The West Wing, SoHo, 4.40pm

IDEALISED reality No.2: This is the White House. Speaking of Sorkin, this is a great opportunity to revisit the show that remains his television flagship. C.J. becomes chief of staff, Toby becomes the stand-in press secretary, and Georgia has former Soviet uranium to offload. Throw in the introduction of Matt Santos, and this is the beginning of the end as the foundations are set up for the final season-and-a-half.

The Glades, SoHo, 8.40pm

Amusing Florida-based cop drama with Australian actor Matt Passmore.

American Horror Story, FX, 8.30pm

The first season - and pay TV premiere - of this brilliantly depraved horror series rolls on.

GILES HARDIE


MOVIES

Avatar (2009), Channel Ten, 8.30pm

JAMES Cameron believes in the cinema - he banks on turning hundreds of people in a darkened room towards his mythic take on primal conflict. For Avatar, his first dramatic feature in the 12 years since Titanic, he expanded the technology of motion-capture filming in a digital environment and resurrected 3D glasses. Some of that is lost on the standard television screen, although the vast jungle otherness of the planet Pandora shines through in this 22nd-century tale of human settlers moving towards war with the blue-skinned indigenous populace, the Na'vi. Australian Sam Worthington is the everyman who upholds Cameron's belief that an individual can change any outcome, and the story's sweep - war, romance, spirituality - compensates for the brush-stroke characterisations. Everything is intricately designed, and if it feels constricting, then the triumph of ecological preservation is the payoff.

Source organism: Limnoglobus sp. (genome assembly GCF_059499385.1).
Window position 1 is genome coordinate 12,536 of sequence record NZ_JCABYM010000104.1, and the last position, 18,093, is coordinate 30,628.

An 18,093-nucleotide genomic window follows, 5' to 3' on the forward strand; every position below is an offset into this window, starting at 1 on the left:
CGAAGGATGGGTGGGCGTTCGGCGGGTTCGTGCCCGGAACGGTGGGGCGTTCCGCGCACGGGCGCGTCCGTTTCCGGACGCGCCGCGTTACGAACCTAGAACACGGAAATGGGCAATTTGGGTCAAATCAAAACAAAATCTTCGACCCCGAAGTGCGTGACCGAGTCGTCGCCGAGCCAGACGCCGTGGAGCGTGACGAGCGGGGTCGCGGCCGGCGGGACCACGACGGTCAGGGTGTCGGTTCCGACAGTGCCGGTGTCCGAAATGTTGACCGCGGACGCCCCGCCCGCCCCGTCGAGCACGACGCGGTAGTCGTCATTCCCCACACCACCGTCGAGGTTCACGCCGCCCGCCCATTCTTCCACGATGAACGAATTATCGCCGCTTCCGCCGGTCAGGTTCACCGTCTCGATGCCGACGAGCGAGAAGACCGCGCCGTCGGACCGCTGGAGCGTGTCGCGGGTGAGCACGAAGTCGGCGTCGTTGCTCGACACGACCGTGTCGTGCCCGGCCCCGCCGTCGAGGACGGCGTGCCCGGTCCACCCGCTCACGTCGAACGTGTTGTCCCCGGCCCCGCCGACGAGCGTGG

Thelma & Louise (1991), Gem, 8.30pm

RIDLEY Scott hadn't worked in an open landscape since his 1977 feature debut, The Duellists, but he took to the desert vistas of America's south-west with ease, knowing that in such a vast frame the travails of his two female protagonists would acquire a lustre of tragic inevitability. Sneaking away on a weekend trip together, the

no-nonsense Louise (Susan Sarandon) and her friend Thelma (Geena Davis), an oppressed housewife, intend nothing more than to let off steam. But when the former shoots the dance partner-turned-rapist of the latter, they panic and flee. Callie Khouri was a production assistant on music video shoots in Los Angeles when she penned her first produced screenplay, and what seeps through is not so much anger as the need to take pleasure before the inevitable downfall. Scott knows how to turn such emotions into iconography - whether it's the outlaw pair blowing up a petrol tanker or the placement of a young Brad Pitt's willing body before the sexually timid Thelma.

The Living Daylights (1987), Channel Seven, 8.30pm

A BOND from the Timothy Dalton years - one of five directed by the workmanlike John Glen - that holds up reasonably well, thanks to the return of Cold War espionage as the backdrop.

CRAIG MATHIESON